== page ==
Description of original award (Fiscal Year 2013, $499,639)
The Justice Department's grant-making components have created a streamlined approach for federally recognized Tribes, Tribal consortia, Alaska Native villages and corporations, as well as authorized tribal designees to apply for Fiscal Year (FY) 2013 funding opportunities. The Coordinated Tribal Assistance Solicitation (CTAS) serves as a single solicitation for existing tribal government-specific grant programs administered by the Office of Justice Programs (OJP), the Office of Community Oriented Policing Services (COPS) and the Office on Violence Against Women (OVW). The CTAS solicitation is designed to assist tribes with addressing crime and public safety issues in a comprehensive manner. The CTAS grant-application process was inspired by and developed after consultation with tribal leaders, including sessions at the Justice Department's Tribal Nations Listening Session in 2009, and has been updated based on continued tribal consultations and listening sessions.
The Office of Juvenile Justice and Delinquency Prevention (OJJDP) provides awards under CTAS Purpose Area 9--Tribal Youth Program (TYP) to federally recognized tribes to develop and implement programs that support and enhance Tribal efforts to prevent and control juvenile delinquency and strengthen juvenile justice system for American Indian/Alaska Native youth. This program is authorized by the Juvenile Justice and Delinquency Prevention Act of 1974, as amended and the Department of Justice Appropriations Act, 2009, Pub. L. 111-8.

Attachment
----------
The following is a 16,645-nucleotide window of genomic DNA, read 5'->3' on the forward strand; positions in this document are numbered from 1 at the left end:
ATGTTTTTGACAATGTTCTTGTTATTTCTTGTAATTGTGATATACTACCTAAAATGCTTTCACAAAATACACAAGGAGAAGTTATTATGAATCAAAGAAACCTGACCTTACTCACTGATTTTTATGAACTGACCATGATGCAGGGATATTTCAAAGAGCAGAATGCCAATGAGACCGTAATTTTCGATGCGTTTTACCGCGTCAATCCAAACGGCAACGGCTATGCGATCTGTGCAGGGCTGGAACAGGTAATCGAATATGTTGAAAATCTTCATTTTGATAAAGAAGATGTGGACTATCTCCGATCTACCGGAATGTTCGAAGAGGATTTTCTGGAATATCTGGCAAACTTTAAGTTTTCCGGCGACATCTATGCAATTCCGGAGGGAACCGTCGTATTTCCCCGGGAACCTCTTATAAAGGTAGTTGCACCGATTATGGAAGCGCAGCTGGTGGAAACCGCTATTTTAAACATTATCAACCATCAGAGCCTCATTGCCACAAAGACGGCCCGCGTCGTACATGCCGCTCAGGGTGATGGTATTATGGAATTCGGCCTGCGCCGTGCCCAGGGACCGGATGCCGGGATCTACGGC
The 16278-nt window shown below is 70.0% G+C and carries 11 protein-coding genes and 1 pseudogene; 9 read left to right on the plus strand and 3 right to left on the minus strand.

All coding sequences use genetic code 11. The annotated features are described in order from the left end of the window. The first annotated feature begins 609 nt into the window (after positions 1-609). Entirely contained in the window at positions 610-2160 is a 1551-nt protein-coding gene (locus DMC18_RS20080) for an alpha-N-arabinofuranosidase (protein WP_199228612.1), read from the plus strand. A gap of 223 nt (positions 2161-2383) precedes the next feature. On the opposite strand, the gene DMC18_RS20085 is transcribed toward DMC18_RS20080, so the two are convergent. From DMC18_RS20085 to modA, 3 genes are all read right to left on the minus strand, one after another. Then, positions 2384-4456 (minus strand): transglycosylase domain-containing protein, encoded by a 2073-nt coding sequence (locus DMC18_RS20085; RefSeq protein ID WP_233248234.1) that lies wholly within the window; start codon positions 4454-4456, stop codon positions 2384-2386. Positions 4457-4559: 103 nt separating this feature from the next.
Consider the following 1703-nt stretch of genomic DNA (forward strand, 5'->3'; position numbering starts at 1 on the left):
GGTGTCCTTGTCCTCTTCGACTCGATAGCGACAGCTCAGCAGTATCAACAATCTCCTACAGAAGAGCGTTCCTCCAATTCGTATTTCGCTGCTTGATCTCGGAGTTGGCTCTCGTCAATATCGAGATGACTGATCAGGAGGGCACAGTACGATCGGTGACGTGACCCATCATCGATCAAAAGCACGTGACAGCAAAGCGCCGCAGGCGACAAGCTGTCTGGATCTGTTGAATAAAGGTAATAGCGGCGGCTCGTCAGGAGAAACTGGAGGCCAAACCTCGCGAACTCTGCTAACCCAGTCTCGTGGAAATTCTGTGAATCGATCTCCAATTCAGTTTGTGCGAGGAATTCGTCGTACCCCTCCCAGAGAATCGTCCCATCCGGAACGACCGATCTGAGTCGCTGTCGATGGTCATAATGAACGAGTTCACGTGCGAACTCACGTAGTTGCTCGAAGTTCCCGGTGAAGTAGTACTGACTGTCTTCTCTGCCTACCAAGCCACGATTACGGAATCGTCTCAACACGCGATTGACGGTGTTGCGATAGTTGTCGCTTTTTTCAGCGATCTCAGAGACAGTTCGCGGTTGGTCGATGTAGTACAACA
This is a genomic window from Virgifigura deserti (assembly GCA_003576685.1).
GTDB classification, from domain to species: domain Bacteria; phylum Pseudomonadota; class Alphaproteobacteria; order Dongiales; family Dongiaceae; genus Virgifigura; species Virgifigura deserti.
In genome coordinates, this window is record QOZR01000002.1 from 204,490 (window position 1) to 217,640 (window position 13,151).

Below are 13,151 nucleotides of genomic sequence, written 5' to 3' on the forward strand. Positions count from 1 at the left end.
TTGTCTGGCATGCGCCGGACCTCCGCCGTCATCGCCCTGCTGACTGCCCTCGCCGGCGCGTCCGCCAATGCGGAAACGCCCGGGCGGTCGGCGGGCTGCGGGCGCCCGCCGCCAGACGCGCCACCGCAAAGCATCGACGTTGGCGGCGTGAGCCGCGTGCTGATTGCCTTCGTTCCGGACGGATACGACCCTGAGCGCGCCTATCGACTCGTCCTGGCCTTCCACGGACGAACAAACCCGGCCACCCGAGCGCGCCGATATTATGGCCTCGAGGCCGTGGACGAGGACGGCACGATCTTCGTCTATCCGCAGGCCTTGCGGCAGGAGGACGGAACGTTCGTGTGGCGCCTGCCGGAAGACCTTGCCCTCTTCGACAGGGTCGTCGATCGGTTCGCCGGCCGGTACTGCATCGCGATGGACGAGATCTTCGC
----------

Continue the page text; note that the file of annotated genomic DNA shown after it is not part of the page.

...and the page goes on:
The Catawba Indian Nation (CIN) will start the Catawba Boys and Girls Club Teen Center on the Reservation. This program will allow the CIN to partner with the Boys and Girls Clubs of York County (BGCYC) to open a satellite teen center which will provide tribal teens with proven curriculum designed specifically for at-risk teens ages 13-17. Through this initiative, the program goals will be in alignment with the Department of Justice Tribal Youth Program goal of preventing truancy, high school dropouts and juvenile delinquency. The teen center will be a prized resource during after school hours before parents return home from work when few community resources for activities or supervision are available. There are three main components to these programs. 1) Mentor-teen relationships, which is made up of long-term, one-on-one, group and peer mentoring, 2) Intentional tracking, and 3) Partnerships with schools and families.